The Short of it
Parents who work tend to stress about sending their children to daycare. But a new study involving almost 1,000 Norwegian children enrolled in daycare found that spending time in childcare settings had little impact on aggressive behavior.
The majority of families need a duel income these days (and, of course, single parents heading back to work after baby need childcare, too) — which means many babies and kids are sent to daycare. In Norway, super-lucky parents have up to a year of parent leave, so children in that country rarely start attending daycare before they are 9 months old. Even so, researchers for this study, published in Psychological Science, interviewed the parents of Norwegian kids age 6 months to 4 years, who attended daycare, and looked at teacher-reported agression for each child (meaning their tendency to hit, push, and bite.)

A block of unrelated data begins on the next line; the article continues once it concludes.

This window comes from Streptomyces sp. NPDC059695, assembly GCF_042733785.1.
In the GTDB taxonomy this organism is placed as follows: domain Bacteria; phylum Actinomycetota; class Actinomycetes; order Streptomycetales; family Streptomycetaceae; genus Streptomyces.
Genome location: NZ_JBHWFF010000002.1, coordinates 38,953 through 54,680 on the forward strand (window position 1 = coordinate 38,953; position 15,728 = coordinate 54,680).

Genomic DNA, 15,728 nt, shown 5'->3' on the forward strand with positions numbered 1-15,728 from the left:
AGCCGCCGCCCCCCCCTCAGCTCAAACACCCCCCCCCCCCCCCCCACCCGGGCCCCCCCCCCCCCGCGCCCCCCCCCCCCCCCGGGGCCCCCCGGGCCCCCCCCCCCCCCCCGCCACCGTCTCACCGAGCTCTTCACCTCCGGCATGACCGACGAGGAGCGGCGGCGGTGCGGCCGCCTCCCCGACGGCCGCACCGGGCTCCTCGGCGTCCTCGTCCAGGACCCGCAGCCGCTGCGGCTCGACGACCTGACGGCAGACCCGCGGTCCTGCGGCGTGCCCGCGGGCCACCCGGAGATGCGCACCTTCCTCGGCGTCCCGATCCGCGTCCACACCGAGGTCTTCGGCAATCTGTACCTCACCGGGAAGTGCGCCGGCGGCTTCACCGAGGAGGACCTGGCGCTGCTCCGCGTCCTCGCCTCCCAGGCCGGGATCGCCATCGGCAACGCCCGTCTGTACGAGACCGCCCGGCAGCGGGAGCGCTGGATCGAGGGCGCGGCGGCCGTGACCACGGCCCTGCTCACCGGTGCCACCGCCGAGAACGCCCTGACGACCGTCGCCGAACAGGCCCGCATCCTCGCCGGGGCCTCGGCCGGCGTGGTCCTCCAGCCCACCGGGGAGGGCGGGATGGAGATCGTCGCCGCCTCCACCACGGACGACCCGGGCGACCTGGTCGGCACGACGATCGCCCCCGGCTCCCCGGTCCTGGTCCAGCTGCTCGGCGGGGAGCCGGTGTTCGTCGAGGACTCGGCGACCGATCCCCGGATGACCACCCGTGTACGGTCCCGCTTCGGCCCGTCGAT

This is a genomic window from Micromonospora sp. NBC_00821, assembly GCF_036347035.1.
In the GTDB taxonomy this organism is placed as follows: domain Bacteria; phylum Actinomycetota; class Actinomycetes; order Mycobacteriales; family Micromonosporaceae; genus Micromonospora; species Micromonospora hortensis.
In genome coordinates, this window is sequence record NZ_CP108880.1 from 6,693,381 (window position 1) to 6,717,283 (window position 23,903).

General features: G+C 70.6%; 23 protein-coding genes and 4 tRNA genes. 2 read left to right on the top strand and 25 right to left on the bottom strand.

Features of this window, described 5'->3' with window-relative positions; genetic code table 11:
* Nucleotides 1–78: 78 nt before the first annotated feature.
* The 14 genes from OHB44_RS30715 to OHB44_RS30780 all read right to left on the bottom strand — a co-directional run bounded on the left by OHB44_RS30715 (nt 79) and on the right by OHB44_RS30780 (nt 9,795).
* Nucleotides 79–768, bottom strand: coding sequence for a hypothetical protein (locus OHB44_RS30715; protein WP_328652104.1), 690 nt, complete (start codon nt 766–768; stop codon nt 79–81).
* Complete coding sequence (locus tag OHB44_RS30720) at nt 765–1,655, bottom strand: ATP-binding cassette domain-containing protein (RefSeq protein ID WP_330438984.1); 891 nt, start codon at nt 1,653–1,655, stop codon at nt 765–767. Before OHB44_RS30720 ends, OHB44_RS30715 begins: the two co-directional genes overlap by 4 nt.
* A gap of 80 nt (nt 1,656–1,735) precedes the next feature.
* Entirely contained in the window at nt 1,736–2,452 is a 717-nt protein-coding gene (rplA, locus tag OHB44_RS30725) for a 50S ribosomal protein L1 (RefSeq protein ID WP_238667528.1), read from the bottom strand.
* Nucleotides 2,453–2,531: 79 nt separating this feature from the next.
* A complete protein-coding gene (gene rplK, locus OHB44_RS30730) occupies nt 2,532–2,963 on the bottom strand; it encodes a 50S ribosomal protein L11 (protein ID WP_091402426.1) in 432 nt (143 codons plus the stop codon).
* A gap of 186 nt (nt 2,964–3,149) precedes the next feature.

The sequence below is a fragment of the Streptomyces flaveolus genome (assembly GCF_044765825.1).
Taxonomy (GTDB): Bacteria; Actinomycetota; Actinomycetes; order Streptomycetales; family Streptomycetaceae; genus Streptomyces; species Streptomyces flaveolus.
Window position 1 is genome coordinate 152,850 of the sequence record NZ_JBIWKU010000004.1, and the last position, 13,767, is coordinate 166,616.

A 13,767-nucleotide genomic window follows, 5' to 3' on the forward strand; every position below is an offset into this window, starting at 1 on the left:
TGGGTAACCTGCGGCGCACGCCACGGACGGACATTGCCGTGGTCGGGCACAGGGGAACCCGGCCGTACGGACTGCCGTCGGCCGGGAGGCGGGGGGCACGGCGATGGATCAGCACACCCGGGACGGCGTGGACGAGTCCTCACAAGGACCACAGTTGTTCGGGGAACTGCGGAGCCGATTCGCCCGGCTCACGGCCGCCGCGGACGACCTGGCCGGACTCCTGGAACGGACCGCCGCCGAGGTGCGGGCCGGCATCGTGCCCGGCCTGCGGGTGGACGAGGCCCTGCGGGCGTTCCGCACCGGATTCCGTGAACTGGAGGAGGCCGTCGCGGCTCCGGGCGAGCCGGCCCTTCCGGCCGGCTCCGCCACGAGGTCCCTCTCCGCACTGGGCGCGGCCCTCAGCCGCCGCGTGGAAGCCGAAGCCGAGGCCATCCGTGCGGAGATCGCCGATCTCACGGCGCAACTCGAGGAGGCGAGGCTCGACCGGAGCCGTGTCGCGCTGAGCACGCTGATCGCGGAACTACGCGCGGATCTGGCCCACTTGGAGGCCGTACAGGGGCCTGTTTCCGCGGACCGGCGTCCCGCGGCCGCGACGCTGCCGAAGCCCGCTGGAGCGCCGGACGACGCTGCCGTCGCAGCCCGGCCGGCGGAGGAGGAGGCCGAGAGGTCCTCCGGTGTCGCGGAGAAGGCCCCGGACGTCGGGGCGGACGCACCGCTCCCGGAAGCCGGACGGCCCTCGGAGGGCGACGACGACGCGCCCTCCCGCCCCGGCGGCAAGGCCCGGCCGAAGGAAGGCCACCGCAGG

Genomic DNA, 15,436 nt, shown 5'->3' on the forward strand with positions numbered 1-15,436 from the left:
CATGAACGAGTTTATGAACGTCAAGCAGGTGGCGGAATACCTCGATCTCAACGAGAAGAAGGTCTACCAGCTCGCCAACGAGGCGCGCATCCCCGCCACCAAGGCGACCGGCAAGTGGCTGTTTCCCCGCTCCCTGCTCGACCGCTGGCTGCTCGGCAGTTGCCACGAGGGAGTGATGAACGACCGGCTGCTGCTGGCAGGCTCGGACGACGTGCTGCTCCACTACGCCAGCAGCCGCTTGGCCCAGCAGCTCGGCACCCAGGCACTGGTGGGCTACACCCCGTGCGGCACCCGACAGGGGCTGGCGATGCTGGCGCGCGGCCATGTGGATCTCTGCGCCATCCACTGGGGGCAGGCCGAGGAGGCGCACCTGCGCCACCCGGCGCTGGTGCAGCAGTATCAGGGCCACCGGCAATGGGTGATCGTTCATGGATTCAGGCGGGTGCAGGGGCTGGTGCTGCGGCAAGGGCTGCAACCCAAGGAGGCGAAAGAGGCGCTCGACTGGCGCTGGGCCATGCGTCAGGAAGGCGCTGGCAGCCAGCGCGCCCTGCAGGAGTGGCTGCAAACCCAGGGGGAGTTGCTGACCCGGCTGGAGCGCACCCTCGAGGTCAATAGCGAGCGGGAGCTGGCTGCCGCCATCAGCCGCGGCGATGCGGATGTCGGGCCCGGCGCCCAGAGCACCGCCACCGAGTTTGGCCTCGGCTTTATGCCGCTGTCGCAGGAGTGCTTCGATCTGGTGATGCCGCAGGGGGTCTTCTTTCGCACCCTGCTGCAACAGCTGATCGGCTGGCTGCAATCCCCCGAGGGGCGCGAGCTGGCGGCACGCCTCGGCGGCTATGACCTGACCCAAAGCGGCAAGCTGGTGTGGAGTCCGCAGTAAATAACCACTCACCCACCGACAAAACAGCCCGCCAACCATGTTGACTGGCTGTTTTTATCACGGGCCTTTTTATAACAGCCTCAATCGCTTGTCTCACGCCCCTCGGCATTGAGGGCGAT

"One surprising finding was that the longer children were in non-parental care, the smaller the effects on aggression became," said Eric Dearing, lead author on the study. "From a public perspective, our findings are important because they should help ease parents' fears about the potential harms of early non-parental child care," says Eric Dearing.
My son attended the Goddard School when he was a baby, right up until he was 5. It wasn't easy to leave him at such a young age, but I quickly saw amazing growth in his social and verbal skills. At age 1 he was finger-painting and playing with other babies; by age 4 he was reading. Far from feeling guilty about the time he spent outside of my care, I actually believe daycare gave my son an edge. In a word: daycare rocks!